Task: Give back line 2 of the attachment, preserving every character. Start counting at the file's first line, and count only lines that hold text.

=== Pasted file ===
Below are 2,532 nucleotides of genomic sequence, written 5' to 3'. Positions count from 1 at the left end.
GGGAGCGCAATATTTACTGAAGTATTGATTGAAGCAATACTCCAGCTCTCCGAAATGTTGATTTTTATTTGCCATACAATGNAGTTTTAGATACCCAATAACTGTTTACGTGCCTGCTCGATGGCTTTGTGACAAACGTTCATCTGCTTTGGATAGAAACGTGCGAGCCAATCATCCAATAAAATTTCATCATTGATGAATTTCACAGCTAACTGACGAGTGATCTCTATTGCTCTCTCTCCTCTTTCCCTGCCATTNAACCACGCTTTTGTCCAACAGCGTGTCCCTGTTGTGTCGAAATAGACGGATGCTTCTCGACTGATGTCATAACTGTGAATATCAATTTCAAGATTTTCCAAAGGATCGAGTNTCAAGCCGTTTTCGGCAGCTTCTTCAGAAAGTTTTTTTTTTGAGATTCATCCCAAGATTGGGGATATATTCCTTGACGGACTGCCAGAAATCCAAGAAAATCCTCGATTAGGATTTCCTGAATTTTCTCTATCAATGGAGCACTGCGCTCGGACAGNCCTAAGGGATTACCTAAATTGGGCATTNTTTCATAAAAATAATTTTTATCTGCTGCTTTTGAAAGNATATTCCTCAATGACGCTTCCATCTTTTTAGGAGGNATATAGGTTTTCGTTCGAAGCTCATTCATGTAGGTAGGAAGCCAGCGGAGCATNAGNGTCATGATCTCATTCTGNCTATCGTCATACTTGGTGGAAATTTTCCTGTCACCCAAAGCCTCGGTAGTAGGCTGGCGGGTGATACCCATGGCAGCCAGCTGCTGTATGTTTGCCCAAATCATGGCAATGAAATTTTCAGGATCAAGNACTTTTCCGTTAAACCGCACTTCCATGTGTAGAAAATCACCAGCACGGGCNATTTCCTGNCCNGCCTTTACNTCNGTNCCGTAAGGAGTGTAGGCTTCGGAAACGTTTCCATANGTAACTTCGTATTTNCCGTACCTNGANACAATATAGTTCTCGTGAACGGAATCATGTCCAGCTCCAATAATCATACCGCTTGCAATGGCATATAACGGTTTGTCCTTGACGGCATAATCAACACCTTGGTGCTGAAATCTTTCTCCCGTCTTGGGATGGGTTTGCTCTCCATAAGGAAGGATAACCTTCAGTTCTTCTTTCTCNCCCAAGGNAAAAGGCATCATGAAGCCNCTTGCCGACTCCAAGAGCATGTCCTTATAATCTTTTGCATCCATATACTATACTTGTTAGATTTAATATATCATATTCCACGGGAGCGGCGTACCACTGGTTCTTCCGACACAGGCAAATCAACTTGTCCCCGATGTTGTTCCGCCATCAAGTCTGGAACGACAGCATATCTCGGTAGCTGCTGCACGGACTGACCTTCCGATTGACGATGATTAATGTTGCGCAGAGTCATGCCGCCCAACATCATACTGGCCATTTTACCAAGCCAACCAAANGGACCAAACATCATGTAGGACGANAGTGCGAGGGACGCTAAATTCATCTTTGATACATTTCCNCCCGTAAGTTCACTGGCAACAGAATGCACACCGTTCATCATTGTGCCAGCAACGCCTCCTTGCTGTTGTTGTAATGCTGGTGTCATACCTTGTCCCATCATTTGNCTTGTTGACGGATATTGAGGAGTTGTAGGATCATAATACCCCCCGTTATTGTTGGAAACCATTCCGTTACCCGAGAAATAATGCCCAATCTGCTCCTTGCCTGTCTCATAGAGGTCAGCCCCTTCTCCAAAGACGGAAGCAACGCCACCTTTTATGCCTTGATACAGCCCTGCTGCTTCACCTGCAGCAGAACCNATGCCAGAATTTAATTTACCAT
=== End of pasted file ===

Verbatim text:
GGGAGCGCAATATTTACTGAAGTATTGATTGAAGCAATACTCCAGCTCTCCGAAATGTTGATTTTTATTTGCCATACAATGNAGTTTTAGATACCCAATAACTGTTTACGTGCCTGCTCGATGGCTTTGTGACAAACGTTCATCTGCTTTGGATAGAAACGTGCGAGCCAATCATCCAATAAAATTTCATCATTGATGAATTTCACAGCTAACTGACGAGTGATCTCTATTGCTCTCTCTCCTCTTTCCCTGCCATTNAACCACGCTTTTGTCCAACAGCGTGTCCCTGTTGTGTCGAAATAGACGGATGCTTCTCGACTGATGTCATAACTGTGAATATCAATTTCAAGATTTTCCAAAGGATCGAGTNTCAAGCCGTTTTCGGCAGCTTCTTCAGAAAGTTTTTTTTTTGAGATTCATCCCAAGATTGGGGATATATTCCTTGACGGACTGCCAGAAATCCAAGAAAATCCTCGATTAGGATTTCCTGAATTTTCTCTATCAATGGAGCACTGCGCTCGGACAGNCCTAAGGGATTACCTAAATTGGGCATTNTTTCATAAAAATAATTTTTATCTGCTGCTTTTGAAAGNATATTCCTCAATGACGCTTCCATCTTTTTAGGAGGNATATAGGTTTTCGTTCGAAGCTCATTCATGTAGGTAGGAAGCCAGCGGAGCATNAGNGTCATGATCTCATTCTGNCTATCGTCATACTTGGTGGAAATTTTCCTGTCACCCAAAGCCTCGGTAGTAGGCTGGCGGGTGATACCCATGGCAGCCAGCTGCTGTATGTTTGCCCAAATCATGGCAATGAAATTTTCAGGATCAAGNACTTTTCCGTTAAACCGCACTTCCATGTGTAGAAAATCACCAGCACGGGCNATTTCCTGNCCNGCCTTTACNTCNGTNCCGTAAGGAGTGTAGGCTTCGGAAACGTTTCCATANGTAACTTCGTATTTNCCGTACCTNGANACAATATAGTTCTCGTGAACGGAATCATGTCCAGCTCCAATAATCATACCGCTTGCAATGGCATATAACGGTTTGTCCTTGACGGCATAATCAACACCTTGGTGCTGAAATCTTTCTCCCGTCTTGGGATGGGTTTGCTCTCCATAAGGAAGGATAACCTTCAGTTCTTCTTTCTCNCCCAAGGNAAAAGGCATCATGAAGCCNCTTGCCGACTCCAAGAGCATGTCCTTATAATCTTTTGCATCCATATACTATACTTGTTAGATTTAATATATCATATTCCACGGGAGCGGCGTACCACTGGTTCTTCCGACACAGGCAAATCAACTTGTCCCCGATGTTGTTCCGCCATCAAGTCTGGAACGACAGCATATCTCGGTAGCTGCTGCACGGACTGACCTTCCGATTGACGATGATTAATGTTGCGCAGAGTCATGCCGCCCAACATCATACTGGCCATTTTACCAAGCCAACCAAANGGACCAAACATCATGTAGGACGANAGTGCGAGGGACGCTAAATTCATCTTTGATACATTTCCNCCCGTAAGTTCACTGGCAACAGAATGCACACCGTTCATCATTGTGCCAGCAACGCCTCCTTGCTGTTGTTGTAATGCTGGTGTCATACCTTGTCCCATCATTTGNCTTGTTGACGGATATTGAGGAGTTGTAGGATCATAATACCCCCCGTTATTGTTGGAAACCATTCCGTTACCCGAGAAATAATGCCCAATCTGCTCCTTGCCTGTCTCATAGAGGTCAGCCCCTTCTCCAAAGACGGAAGCAACGCCACCTTTTATGCCTTGATACAGCCCTGCTGCTTCACCTGCAGCAGAACCNATGCCAGAATTTAATTTACCAT